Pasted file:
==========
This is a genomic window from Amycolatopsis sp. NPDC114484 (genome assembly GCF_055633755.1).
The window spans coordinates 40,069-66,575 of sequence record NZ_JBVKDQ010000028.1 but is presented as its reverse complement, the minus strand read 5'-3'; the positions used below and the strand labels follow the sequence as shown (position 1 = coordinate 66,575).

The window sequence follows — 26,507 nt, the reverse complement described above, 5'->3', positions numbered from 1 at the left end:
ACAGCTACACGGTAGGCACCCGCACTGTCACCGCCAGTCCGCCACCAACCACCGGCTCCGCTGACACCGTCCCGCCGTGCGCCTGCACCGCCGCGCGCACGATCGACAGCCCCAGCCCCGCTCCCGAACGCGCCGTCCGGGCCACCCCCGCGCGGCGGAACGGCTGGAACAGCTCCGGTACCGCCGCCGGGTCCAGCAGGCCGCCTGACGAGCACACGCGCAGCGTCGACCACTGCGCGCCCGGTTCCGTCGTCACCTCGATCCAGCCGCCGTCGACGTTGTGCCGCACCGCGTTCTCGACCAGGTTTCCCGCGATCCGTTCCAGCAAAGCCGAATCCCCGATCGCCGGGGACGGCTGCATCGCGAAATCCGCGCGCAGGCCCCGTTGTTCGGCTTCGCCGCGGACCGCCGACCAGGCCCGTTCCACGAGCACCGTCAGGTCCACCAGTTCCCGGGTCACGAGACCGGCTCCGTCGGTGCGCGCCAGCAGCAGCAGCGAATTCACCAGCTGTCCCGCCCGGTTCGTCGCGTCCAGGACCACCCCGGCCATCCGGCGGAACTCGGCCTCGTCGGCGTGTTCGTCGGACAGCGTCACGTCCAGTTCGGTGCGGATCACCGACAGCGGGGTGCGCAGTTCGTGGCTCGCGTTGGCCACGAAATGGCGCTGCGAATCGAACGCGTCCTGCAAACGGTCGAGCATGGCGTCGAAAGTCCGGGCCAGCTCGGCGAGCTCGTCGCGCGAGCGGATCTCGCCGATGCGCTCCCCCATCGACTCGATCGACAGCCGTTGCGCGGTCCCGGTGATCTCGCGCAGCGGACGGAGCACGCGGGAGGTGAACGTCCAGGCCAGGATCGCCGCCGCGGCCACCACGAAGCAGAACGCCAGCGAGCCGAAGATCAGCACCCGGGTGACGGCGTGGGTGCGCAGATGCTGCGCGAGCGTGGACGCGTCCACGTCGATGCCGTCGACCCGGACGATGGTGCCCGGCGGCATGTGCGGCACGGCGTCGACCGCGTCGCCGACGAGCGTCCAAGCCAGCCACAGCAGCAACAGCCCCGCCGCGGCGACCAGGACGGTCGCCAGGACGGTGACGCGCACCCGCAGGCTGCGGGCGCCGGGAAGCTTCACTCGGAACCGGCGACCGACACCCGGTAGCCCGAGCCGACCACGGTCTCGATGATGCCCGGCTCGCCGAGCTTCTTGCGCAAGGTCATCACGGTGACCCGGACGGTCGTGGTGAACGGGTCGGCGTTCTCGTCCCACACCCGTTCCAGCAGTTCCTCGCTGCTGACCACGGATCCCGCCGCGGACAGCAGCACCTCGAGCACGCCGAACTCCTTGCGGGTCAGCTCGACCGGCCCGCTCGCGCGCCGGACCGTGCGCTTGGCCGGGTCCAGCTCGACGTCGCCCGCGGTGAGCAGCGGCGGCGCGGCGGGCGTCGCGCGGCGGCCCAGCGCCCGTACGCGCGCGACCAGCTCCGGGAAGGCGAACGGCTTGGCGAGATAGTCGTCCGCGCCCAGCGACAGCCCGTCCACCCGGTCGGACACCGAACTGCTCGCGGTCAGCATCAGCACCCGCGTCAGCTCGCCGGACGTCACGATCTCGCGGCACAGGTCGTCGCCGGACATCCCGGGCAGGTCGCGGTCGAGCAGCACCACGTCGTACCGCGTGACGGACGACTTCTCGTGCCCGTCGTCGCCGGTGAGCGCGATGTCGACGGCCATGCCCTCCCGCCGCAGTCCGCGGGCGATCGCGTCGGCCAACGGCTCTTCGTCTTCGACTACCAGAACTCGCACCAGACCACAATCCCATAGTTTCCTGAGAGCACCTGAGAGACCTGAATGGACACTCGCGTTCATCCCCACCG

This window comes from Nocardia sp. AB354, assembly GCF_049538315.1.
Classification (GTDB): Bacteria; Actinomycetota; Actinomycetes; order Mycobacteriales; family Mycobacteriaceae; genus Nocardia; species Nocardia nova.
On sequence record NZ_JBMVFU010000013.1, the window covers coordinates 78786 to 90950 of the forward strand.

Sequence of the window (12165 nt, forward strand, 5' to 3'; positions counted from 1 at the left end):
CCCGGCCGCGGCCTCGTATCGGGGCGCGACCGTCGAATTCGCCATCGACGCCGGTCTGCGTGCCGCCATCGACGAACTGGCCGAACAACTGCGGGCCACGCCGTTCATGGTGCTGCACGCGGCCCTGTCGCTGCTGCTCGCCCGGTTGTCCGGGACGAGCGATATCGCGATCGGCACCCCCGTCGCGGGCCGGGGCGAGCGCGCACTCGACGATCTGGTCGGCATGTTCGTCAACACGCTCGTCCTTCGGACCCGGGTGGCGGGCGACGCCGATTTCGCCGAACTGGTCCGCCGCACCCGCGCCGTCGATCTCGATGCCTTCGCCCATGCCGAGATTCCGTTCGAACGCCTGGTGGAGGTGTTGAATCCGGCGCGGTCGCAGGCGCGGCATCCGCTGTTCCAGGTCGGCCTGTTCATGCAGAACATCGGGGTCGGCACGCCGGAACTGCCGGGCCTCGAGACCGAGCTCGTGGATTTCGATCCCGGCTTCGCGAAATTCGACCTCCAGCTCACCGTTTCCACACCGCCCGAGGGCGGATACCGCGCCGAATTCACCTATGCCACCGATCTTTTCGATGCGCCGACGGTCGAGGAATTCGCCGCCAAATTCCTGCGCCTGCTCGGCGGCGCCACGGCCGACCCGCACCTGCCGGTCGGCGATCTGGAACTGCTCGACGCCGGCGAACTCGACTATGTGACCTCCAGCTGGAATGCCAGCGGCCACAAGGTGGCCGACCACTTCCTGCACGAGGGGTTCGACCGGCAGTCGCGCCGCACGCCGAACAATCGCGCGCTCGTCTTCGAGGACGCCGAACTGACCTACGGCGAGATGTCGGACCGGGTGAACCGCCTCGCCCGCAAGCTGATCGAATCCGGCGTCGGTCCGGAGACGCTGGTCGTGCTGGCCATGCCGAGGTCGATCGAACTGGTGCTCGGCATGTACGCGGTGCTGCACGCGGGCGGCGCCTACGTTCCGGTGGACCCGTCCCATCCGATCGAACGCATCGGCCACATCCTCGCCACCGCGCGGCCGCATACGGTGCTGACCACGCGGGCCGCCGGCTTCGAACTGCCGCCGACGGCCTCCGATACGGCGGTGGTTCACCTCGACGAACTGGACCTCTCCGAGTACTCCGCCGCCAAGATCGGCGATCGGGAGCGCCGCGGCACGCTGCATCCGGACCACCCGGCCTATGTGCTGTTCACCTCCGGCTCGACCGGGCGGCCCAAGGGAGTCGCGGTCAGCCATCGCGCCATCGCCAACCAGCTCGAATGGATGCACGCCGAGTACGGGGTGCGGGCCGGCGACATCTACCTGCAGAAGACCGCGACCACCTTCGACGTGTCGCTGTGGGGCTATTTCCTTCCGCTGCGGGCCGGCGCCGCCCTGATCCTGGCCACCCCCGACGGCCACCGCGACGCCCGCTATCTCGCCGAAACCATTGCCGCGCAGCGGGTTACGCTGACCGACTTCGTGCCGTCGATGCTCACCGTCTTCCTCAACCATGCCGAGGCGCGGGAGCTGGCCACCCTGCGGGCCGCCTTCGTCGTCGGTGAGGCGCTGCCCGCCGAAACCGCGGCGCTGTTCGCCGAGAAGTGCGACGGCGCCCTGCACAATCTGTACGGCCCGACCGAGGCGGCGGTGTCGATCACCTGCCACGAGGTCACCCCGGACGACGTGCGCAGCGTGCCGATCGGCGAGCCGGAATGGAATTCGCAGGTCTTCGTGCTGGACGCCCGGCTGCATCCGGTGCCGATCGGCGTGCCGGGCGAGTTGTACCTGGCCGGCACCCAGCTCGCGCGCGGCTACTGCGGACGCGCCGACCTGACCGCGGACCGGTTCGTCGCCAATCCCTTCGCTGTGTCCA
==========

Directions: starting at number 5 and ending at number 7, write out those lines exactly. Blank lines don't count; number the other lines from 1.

This window comes from Nocardia sp. AB354, assembly GCF_049538315.1.
Classification (GTDB): Bacteria; Actinomycetota; Actinomycetes; order Mycobacteriales; family Mycobacteriaceae; genus Nocardia; species Nocardia nova.
On sequence record NZ_JBMVFU010000013.1, the window covers coordinates 78786 to 90950 of the forward strand.